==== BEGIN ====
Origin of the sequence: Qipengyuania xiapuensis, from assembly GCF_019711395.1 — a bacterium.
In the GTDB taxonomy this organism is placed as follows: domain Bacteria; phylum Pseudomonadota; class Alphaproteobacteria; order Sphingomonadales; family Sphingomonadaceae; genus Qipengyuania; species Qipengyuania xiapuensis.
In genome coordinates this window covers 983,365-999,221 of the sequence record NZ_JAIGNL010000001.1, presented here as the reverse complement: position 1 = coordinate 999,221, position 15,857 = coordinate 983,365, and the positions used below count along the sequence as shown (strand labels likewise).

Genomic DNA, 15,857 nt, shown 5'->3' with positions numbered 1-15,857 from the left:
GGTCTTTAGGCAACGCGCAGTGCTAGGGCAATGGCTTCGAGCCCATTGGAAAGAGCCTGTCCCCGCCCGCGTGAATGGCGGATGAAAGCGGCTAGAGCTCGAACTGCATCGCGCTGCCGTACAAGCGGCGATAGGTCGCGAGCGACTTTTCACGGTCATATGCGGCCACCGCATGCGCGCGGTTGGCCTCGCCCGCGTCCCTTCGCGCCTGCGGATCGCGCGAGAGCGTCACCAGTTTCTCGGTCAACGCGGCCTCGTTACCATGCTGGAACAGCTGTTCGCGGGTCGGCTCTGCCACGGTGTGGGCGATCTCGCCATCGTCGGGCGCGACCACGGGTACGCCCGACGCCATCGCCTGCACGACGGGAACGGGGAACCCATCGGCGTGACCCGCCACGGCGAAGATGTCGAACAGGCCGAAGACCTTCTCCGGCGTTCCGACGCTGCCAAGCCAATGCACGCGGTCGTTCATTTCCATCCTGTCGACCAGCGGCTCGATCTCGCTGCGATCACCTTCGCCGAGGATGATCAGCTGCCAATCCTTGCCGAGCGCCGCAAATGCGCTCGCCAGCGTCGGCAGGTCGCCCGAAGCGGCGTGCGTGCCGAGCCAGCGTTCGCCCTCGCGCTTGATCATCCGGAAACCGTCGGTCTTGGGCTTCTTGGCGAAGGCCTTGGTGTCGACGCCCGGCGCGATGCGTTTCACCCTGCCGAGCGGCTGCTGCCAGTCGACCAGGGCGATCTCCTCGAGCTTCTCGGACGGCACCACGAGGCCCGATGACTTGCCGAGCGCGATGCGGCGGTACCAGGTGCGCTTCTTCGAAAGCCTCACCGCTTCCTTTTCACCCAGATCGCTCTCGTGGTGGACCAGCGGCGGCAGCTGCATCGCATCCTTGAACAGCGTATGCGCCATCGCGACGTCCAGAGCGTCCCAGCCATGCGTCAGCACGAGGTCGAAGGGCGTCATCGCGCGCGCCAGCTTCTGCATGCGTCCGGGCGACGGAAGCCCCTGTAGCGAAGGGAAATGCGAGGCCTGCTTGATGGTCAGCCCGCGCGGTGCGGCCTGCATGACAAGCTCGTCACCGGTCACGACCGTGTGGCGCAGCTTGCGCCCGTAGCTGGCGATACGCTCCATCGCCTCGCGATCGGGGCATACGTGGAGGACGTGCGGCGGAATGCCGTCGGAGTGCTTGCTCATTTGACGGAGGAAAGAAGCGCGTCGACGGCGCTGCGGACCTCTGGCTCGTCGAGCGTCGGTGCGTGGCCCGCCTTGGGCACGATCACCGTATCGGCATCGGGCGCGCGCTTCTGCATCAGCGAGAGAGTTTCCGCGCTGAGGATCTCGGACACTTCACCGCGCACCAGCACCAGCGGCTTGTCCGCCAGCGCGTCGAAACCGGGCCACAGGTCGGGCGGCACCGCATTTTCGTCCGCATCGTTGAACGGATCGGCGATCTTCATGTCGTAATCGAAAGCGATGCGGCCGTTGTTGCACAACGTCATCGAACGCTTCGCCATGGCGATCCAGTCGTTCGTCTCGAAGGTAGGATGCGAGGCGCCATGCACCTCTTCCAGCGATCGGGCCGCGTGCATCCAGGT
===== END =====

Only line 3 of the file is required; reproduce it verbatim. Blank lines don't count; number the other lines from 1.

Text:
In genome coordinates this window covers 983,365-999,221 of the sequence record NZ_JAIGNL010000001.1, presented here as the reverse complement: position 1 = coordinate 999,221, position 15,857 = coordinate 983,365, and the positions used below count along the sequence as shown (strand labels likewise).